The Prime Minister has a plan for when the bombs drop. But what about after?

In the House of Commons today, the Prime Minister set out a powerful case for Britain to join air strikes against Isil in Syria.  Isil, he argued, poses a direct threat to Britain and its people, and Britain should not be in the business of “outsourcing our security to our allies”. And while he conceded that further airstrikes alone would not be sufficient to beat Isil, he made the case for an “Isil first” strategy – attacking Isil now, while continuing to do what we can diplomatically to help secure a lasting settlement for Syria in which Assad (eventually) plays no part.

I agreed with much of David Cameron’s analysis. And no-one should doubt either the murderous barbarism of Isil in the region, or the barbarism they foment and inspire in others across the world.  But at the end of his lengthy Q&A session with MPs, I remained unconvinced that UK involvement in airstrikes in Syria was the right option. Because the case for action has to be a case for action that has a chance of succeeding.  And David Cameron’s case contained neither a plan for winning the war, nor a plan for winning the peace.

The Prime Minister, along with military experts and analysts across the world, concedes that air strikes alone will not defeat Isil, and that (as in Iraq) ground forces are essential if we want to rid Syria of Isil. But what is the plan to assemble these ground forces so necessary for a successful mission?  David Cameron’s answer today was more a hope than a plan. He referred to “70,000 Syrian opposition fighters - principally the Free Syrian Army (FSA) – with whom we can co-ordinate attacks on Isil”.

But it is an illusion to think that these fighters can provide the ground forces needed to complement aerial bombardment of Isil.  Many commentators have begun to doubt whether the FSA continues to exist as a coherent operational entity over the past few months. Coralling the myriad rebel groups into a disciplined force capable of fighting and occupying Isil territory is a heroic ambition, not a plan. And previous efforts to mobilize the rebels against Isil have been utter failures. Last month the Americans abandoned a $500m programme to train and turn 5,400 rebel fighters into a disciplined force to fight Isil. They succeeded in training just 60 fighters. And there have been incidents of American-trained fighters giving some of their US-provided equipment to the Nusra Front, an affiliate of Al Qaeda.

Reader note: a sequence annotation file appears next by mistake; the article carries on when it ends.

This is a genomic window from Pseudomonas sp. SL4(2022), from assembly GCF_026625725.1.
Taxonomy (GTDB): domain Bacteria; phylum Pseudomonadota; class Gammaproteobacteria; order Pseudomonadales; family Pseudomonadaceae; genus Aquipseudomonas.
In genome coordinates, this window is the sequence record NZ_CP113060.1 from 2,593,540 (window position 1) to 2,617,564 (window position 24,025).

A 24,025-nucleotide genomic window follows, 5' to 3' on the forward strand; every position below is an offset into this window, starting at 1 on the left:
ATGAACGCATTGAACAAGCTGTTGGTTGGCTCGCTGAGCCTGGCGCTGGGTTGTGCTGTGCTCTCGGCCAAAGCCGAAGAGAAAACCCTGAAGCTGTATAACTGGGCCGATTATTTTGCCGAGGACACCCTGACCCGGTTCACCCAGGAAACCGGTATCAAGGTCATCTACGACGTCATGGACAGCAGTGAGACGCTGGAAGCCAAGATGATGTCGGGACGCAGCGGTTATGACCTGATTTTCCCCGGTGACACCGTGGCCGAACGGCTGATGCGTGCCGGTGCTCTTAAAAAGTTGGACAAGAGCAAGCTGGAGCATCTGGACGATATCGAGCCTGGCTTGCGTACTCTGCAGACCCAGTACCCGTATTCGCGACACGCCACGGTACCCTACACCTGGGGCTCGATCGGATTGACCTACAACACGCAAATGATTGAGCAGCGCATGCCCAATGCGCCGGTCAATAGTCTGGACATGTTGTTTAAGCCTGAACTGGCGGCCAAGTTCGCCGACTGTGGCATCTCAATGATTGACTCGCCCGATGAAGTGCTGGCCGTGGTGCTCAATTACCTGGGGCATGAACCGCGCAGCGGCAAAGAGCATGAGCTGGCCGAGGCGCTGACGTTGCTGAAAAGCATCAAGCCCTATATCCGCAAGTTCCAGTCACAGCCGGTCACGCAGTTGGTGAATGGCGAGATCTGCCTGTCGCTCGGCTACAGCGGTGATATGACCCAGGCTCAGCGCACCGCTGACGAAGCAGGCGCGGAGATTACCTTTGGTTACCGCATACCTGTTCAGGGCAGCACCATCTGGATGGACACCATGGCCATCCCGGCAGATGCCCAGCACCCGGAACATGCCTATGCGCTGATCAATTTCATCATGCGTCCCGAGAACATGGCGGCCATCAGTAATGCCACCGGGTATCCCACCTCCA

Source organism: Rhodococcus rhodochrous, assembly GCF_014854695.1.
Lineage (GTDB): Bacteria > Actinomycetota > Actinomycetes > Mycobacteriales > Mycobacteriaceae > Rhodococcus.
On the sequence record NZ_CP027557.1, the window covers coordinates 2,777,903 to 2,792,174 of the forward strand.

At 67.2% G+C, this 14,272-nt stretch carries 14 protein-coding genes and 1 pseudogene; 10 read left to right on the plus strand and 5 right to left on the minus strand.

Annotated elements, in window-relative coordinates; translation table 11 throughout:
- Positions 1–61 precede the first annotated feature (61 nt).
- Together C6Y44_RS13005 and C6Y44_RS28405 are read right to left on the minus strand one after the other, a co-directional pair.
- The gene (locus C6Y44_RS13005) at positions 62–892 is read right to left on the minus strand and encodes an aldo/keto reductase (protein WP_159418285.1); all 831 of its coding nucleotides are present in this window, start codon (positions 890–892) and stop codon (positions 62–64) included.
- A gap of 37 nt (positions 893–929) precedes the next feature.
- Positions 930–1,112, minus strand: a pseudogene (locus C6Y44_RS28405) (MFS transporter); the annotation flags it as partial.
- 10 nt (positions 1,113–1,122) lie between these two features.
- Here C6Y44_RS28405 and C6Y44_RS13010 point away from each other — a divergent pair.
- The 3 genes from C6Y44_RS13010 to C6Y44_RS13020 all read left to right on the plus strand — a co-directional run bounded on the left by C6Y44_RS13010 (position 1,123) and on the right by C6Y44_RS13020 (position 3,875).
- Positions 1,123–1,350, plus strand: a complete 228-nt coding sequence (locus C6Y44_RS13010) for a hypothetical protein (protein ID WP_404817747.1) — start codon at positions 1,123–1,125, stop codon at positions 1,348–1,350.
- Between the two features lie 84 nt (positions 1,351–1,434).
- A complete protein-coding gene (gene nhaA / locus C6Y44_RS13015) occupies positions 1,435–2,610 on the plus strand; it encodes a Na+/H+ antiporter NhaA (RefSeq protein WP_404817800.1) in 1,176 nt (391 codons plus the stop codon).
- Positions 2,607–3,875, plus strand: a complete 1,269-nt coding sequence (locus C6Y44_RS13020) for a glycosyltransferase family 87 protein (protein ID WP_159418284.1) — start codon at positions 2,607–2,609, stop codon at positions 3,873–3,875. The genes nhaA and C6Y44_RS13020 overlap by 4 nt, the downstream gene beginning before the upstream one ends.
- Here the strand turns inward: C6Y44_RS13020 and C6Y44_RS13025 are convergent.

Why has it proven so hard to co-opt rebel forces in the fight against Isil? Because most of the various rebel groups are fighting a war against Assad, not against Isil.  Syria’s civil war is gruesome and complex, but it is fundamentally a Civil War between Assad’s forces and a variety of opponents of Assad’s regime. It would be a mistake for Britain to base a case for military action against Isil on the hope that thousands of disparate rebel forces can be persuaded to change their enemy – especially when the evidence so far is that they won’t.

This is a plan for military action that, at present, looks highly unlikely to succeed.  But what of the plan for peace? David Cameron today argued for the separation of the immediate task at hand - to strike against Isil in Syria – from the longer-term ambition of achieving a settlement in Syria and removing Assad.  But for Isil to be beaten, the two cannot be separated. Because it is only by making progress in developing a credible and internationally-backed plan for a post-Assad Syria that we will persuade Syrian Sunnis that fighting Isil will not end up helping Assad win the Civil War.  If we want not only to rely on rebel Sunnis to provide ground troops against Isil, but also provide stable governance in Isil-occupied areas when the bombing stops, progress on a settlement to Syria’s Civil War is more not less urgent.  Without it, the reluctance of Syrian Sunnis to think that our fight is their fight will undermine the chances of military efforts to beat Isil and bring basic order to the regions they control. 

This points us towards doubling down on the progress that has already been made in Vienna: working with the USA, France, Syria’s neighbours and the Gulf states, as well as Russia and Iran. We need not just a combined approach to ending the conflict, but the prospect of a post-war Syria that offers a place for those whose cooperation we seek to defeat Isil. No doubt this will strike some as insufficient in the face of the horrors perpetrated by Isil. But I fear that if we want not just to take action against Isil but to defeat them and prevent their return, it offers a better chance of succeeding than David Cameron’s proposal today. 

Stewart Wood is a former Shadow Cabinet minister and adviser to Ed Miliband. He tweets as @StewartWood.